Usługa języka migowego

Martyna Baranowicz, Dziewczynka

February 9, 2024

Opening: 9 February, 6 pm
Exhibition on view through 16 March
curator: Martyna Stołpiec

We enter Martyna Baranowicz’s solo exhibition with a sculpture of a girl returning from school with a school bag. The sculpture is a collaboration between Baranowicz and her older sister, sculptress Wiktoria Baranowicz.

Stepping into the gallery, we enter the world of a child, socially defined as a “girl” and raised at the turn of the 1990s and 2000s. Being a girl is the artist’s reminiscence from over twenty years ago. Martyna Baranowicz tries to capture the specific moment of “becoming” a person of a specific gender. Even before her first menstruation, before she symbolically entered the customarily defined path “toward femininity,” Baranowicz independently conducted an investigation into what it means to be a woman. She was a little detective who observed the culture around her very closely: the gestures of princesses in fairy tales, the emancipation of heroines in novels, the words or silence of women in films, humorous sayings of adults, or the outfit of the weatherwoman on TV. Returning now to these observations, she seeks to formulate a hybrid recipe for her own gender identity.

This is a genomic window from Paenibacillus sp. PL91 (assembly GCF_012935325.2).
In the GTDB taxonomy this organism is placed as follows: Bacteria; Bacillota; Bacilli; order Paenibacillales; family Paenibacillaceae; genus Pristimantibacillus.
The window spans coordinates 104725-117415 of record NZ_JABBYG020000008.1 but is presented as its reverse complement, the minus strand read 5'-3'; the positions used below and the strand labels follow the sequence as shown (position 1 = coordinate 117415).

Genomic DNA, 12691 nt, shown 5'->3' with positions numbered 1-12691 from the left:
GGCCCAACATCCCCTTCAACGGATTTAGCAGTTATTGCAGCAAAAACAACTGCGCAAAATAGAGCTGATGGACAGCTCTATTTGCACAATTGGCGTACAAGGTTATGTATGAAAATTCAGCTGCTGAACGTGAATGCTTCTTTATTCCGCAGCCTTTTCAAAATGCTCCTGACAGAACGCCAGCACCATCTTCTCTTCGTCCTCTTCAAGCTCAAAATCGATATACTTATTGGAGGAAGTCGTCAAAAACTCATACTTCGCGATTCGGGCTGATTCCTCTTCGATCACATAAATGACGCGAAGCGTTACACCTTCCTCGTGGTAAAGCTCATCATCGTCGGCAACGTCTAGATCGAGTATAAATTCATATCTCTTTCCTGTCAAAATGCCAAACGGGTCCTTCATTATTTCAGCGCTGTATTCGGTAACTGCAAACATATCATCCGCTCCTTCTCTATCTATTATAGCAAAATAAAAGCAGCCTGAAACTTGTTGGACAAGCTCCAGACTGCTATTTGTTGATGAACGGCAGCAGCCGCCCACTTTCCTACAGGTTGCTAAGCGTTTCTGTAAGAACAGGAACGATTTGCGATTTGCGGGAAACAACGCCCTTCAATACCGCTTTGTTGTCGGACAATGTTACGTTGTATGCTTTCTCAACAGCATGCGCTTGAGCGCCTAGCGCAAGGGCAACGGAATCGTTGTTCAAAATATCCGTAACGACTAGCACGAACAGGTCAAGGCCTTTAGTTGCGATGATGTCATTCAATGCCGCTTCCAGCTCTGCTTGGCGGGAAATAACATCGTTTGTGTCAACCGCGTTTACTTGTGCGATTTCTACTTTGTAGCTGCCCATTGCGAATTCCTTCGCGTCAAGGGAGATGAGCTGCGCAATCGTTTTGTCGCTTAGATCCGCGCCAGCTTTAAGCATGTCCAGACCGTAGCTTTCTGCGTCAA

At the exhibition, we look at the forces of “nature” and “culture” that influence the growth of an individual. As can be seen in one of the pictures, the girl is an eight-year-old paintress who subconsciously understands the importance of the visual messages surrounding her and sees the possibility of transforming them into her own art, i.e. her individual gaze.

We experience the main part of the exhibition while being inside the “base,” where we can discover traces of the little paintress’s presence in the form of representations from fairy tales popular during her childhood. Human and non-human heroines of animations and children’s novels tangle and mix their own threads to bring to the surface various models of identity formation. We can find here, among others, Sailor Moon in love, Cinderella doing unpaid reproductive work, Bugs Bunny in drag, and Alice growing to a size that gives her the strength to mock the unjust justice system.

However, the girl’s base is not so tight that she cannot see what is outside. The gaps let the outside world inside, connecting different dimensions of reality. Fantasies and aspirations collide with everyday life, which is subject to social or economic status.